In Case Two, I was an expert witness for the police in a federal lawsuit evolving from a fatal shooting in California. A 26-year-old man under the influence of a large dose of meth pulled a knife on an officer and tried to disembowel him, very nearly succeeding. That cop and his partner opened fire. Plaintiff’s counsel put forth two witnesses who claimed they saw the whole thing, claiming the man the police killed didn’t have a knife.

Veteran police defense lawyer Bruce Kilday elicited from the officers that they watched the man’s hands as they were trained to do from early police academy days, clearly saw the knife and saw him slash once and poise for another slash before gunfire stopped his attack.

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The female witnesses for the plaintiffs were delicately, professionally cross-examined by Kilday’s sharp young protégé, Amie McTavish. Out of the starting gate, she established that neither witness had been watching the suspect’s hands. Furthermore, she established that one wasn’t where she said she was when she saw it, and the other watched it in her rearview mirror from a significant distance away while driving in the opposite direction. Attorney McTavish made it clear to the jury that of course they didn’t see what the officers saw: The cops were looking for it and they weren’t. The women weren’t where they could really see what was happening, but the officers were. At the end of the trial, the jury found totally in favor of the officers.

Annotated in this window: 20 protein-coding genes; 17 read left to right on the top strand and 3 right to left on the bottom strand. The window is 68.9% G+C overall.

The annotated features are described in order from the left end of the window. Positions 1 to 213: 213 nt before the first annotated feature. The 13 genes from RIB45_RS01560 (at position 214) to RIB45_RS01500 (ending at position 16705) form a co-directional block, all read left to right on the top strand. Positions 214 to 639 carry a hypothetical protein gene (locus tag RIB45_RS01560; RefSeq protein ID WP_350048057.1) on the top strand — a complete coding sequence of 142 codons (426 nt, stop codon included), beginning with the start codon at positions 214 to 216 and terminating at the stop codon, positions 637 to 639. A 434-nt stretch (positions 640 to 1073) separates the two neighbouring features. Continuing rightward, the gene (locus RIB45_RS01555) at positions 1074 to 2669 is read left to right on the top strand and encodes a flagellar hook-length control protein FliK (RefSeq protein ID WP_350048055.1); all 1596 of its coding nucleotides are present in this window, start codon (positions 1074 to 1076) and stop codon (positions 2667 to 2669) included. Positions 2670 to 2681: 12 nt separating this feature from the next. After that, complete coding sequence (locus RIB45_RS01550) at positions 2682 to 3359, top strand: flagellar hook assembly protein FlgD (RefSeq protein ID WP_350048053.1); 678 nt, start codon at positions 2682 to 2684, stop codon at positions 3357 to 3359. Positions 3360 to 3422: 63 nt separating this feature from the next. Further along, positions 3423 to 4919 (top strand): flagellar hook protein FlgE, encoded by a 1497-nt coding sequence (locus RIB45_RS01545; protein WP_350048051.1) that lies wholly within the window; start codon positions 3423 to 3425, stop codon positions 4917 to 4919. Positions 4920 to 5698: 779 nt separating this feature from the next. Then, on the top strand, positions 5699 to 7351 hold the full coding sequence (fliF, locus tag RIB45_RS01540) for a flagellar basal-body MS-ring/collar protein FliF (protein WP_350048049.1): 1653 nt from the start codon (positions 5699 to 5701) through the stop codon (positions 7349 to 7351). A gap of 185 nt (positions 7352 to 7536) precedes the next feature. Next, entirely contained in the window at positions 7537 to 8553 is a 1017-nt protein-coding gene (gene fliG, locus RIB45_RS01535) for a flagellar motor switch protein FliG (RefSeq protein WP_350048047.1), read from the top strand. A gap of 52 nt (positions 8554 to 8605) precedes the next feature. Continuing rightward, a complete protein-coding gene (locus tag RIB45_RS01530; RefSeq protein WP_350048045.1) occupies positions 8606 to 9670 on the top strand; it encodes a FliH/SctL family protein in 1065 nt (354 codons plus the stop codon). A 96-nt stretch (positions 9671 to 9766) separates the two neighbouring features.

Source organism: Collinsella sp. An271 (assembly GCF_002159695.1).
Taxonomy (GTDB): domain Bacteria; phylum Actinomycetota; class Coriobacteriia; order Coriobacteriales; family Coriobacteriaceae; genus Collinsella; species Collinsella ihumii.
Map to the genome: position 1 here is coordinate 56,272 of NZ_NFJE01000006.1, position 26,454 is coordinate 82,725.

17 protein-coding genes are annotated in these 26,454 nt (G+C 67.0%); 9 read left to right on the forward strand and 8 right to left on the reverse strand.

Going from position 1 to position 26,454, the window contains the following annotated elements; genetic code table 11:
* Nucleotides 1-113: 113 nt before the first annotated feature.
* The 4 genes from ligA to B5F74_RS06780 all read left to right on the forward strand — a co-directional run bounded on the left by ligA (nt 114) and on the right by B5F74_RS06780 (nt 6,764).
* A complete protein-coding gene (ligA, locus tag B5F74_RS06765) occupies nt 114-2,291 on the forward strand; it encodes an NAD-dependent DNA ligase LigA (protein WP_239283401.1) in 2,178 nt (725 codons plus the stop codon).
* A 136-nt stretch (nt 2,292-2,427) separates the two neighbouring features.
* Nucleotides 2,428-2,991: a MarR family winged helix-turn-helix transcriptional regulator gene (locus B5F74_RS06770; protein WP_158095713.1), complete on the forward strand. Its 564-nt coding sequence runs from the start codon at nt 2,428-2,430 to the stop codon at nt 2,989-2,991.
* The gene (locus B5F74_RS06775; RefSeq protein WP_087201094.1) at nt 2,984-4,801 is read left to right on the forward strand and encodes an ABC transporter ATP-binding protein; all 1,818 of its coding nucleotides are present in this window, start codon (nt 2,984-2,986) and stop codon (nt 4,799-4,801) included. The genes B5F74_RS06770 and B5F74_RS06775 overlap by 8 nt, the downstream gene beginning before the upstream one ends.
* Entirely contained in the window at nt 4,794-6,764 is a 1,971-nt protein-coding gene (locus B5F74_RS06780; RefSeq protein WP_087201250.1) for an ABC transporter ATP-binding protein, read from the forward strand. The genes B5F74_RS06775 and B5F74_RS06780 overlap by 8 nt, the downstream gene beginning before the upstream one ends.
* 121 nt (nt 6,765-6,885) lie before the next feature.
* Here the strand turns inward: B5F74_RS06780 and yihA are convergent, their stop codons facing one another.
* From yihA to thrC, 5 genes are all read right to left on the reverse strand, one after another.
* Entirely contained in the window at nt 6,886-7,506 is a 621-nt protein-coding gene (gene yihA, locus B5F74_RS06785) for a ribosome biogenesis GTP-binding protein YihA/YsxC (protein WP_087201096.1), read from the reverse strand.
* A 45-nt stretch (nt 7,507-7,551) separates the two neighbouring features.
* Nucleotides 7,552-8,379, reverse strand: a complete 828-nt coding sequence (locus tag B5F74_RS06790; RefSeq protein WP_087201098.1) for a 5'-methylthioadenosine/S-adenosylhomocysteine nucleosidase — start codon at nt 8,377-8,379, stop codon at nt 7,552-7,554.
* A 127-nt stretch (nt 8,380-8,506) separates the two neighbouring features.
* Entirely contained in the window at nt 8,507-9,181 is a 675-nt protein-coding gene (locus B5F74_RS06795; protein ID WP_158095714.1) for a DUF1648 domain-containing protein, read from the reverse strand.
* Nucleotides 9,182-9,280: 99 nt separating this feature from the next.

For Case Three, we’ll look at the “trial of the year” for 2013, Florida v. George Zimmerman. One witness insisted that the person issuing high-pitched screams in the moments before the fatal shot was fired was the 17-year-old man who was killed, not the defendant. The superb defense team of Mark O’Mara and Don West established that the woman had never known the decedent in life, nor really been able to see him on the night of his death. In fact, she had only seen the pictures of him at age 12 that had been plastered over the media, and had assumed the high-pitched voice must have come from such a “child.” The jury understood, and properly discounted her conclusion that it must have been Trayvon Martin screaming instead of defendant George Zimmerman.